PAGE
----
Hey, are you installing CEPH in your test lab and you screwed it up, or something has gone wrong with your test cluster and you want to start over? Well, the instructions on how to do this are below.
Note that most of this process is actually well documented, but I added in a few extra steps good to run if you want to start from scratch without having to reinstall an OS.
First remove all CEPH rpms from your CEPH hosts, this includes Monitor nodes and OSD nodes. Note that I am in /root/ceph-deploy on my monitor/admin server. If you have separate admin and monitor nodes then run these commands from your admin node.
# ceph-deploy purge mon01 osd01 osd02 osd03
Now purge all config files.
# ceph-deploy purgedata mon01 osd01 osd02 osd03
Now remove all keys
# ceph-deploy forgetkeys
Now delete any remaining files or keys from /root/ceph-deploy, if there are any files in here that you may want to keep, just copy them to /root.
# rm -rf /root/ceph-deploy/*
Now remove Calamari. Note: that in my test lab I am running Calamari on my one MON node which also happens to be my admin node, so I run this command there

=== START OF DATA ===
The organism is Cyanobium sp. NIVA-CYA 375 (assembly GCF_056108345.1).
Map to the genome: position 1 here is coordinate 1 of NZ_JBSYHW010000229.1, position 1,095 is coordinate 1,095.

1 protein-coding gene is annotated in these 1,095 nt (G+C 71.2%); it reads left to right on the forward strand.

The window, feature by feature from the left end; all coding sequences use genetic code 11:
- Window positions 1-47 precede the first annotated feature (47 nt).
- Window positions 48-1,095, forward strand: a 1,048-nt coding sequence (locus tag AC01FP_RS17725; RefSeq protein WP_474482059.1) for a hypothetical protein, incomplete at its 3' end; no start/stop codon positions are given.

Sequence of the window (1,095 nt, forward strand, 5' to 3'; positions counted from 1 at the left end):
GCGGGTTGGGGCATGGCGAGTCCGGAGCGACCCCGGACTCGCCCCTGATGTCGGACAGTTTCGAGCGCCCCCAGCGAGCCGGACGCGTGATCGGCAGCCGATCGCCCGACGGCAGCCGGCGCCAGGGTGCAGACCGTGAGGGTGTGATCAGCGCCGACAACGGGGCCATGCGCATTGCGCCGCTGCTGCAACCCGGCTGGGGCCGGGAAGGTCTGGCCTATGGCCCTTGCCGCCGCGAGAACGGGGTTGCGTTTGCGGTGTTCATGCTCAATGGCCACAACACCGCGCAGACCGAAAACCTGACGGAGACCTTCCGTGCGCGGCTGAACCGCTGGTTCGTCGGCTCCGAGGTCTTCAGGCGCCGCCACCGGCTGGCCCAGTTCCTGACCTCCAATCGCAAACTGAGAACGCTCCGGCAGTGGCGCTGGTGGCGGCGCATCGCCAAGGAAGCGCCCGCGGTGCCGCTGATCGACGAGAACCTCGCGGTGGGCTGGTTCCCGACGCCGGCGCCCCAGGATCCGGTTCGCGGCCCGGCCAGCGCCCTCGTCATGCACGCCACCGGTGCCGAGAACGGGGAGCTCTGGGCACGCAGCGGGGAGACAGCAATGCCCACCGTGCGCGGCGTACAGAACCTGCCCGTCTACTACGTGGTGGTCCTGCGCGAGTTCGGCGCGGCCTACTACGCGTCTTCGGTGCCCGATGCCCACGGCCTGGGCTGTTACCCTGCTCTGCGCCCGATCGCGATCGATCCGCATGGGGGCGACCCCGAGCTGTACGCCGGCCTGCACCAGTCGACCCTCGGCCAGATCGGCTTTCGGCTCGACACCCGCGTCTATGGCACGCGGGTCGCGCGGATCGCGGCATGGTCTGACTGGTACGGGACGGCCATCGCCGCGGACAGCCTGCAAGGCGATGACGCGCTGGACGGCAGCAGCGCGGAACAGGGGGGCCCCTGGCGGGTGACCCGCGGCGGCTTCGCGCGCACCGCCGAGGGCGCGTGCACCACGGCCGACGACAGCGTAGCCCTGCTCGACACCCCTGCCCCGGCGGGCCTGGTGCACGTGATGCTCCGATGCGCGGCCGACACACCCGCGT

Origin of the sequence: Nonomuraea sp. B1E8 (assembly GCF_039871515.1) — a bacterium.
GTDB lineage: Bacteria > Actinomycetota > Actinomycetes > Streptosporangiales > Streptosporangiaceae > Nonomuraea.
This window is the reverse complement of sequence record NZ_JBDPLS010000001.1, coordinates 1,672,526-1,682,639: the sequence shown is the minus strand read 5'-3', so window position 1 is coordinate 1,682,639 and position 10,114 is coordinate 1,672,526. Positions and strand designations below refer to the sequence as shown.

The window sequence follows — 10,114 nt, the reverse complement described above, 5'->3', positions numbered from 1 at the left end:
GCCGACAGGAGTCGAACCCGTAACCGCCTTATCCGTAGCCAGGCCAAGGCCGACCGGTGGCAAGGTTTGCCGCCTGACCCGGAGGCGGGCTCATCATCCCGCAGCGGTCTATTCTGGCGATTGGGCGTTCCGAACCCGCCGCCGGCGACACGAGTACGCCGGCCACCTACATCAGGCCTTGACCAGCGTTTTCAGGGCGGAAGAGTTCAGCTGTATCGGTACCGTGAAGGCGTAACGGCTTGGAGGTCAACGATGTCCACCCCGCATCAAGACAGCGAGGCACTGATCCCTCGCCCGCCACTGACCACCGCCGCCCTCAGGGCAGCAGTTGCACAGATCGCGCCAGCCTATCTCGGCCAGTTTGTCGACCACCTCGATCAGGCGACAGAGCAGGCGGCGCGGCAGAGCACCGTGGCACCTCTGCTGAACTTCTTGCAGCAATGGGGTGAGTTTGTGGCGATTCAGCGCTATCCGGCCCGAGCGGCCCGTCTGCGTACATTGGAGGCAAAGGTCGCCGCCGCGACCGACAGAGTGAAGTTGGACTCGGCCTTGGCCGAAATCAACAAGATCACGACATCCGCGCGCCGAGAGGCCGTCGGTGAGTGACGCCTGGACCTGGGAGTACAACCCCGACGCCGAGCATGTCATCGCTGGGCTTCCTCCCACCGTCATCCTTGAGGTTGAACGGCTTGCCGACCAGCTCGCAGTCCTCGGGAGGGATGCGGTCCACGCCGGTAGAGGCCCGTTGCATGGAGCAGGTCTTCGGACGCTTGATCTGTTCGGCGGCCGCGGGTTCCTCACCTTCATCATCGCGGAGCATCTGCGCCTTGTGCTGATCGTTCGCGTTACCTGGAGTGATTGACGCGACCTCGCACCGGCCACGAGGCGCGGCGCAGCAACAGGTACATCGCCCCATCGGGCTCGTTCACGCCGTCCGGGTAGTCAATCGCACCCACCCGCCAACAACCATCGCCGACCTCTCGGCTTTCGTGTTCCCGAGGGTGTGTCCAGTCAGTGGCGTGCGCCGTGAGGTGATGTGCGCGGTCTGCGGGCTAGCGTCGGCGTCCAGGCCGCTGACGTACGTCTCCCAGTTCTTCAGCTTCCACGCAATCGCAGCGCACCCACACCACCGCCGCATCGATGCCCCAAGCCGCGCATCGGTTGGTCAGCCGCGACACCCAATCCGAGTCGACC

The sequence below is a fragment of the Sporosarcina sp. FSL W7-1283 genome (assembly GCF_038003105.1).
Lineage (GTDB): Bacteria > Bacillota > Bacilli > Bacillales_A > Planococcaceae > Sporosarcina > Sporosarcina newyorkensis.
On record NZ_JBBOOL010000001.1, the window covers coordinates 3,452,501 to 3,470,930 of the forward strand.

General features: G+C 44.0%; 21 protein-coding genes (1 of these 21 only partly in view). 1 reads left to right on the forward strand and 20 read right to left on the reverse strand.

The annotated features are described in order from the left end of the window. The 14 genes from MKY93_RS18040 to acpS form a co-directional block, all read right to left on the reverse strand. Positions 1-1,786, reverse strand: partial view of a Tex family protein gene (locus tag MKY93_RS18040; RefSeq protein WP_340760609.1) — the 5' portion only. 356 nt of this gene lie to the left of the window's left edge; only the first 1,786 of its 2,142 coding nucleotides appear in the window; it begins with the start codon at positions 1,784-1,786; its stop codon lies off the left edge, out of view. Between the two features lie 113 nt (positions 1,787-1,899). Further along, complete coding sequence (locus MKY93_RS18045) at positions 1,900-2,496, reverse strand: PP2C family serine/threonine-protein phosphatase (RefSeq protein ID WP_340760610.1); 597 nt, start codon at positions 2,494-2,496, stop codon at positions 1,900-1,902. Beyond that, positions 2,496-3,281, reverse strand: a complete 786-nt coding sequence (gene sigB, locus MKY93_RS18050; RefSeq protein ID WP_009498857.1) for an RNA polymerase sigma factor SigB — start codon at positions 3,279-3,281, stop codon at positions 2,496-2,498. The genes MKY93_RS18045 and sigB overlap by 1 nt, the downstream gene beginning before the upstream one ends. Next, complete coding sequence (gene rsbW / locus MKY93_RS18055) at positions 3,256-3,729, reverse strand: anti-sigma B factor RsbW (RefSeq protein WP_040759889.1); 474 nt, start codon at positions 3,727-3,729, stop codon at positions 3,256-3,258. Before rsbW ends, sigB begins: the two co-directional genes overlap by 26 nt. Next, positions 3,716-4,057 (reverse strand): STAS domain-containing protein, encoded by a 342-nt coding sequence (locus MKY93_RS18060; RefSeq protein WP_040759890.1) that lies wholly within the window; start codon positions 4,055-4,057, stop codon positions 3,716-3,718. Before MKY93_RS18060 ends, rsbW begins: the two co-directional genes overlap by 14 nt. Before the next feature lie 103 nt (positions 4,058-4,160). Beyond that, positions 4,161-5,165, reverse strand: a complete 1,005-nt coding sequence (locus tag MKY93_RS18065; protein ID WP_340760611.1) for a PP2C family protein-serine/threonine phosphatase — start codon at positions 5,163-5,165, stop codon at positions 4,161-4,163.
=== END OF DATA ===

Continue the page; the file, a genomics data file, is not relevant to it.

In Ceph, when you create an OSD (Object Storage Device) you also need to create its Journal, which is where data is initially written before it is flushed to an OSD. Note that too maximize I/O it is suggested to use SSD drives as the journal partitions for your OSDs (see this link for reference).
So this is exactly what I did. I basically followed the instructions here regarding the creation of OSDs and Journals.
However post-deployment, I wanted to verify that my journal partitions were actually created properly and were being used as expected. That was a little bit tougher to figure out.
First you need to ssh directly to one of your OSD Servers, this command cannot be run from the monitor/admin node.
[root@osd01 ceph-20]# ceph-disk list
WARNING:ceph-disk:Old blkid does not support ID_PART_ENTRY_* fields, trying sgdisk; may not correctly identify ceph volumes with dmcrypt
/dev/sda1 other, xfs, mounted on /boot
/dev/sda2 other, LVM2_member
/dev/sdb1 ceph data, active, unknown cluster 6f7cebf2-ceef-49b1-8928-2d36e6044db4, osd.19, journal /dev/sde1
/dev/sdc1 ceph data, active, unknown cluster 6f7cebf2-ceef-49b1-8928-2d36e6044db4, osd.20, journal /dev/sde2
/dev/sdd1 ceph data, active, unknown cluster 6f7cebf2-ceef-49b1-8928-2d36e6044db4, osd.21, journal /dev/sde3
/dev/sde1 ceph journal, for /dev/sdb1
/dev/sde2 ceph journal, for /dev/sdc1
/dev/sde3 ceph journal, for /dev/sdd1
In the output above you can see I have three OSDs (sdb1, sdc1, sdd1) and you can see that my journal disk (sde) has three partitions and you can see how they are mapped to echo SSD.
So before we get started deleting a Storage Repository, we need to know a few key terms.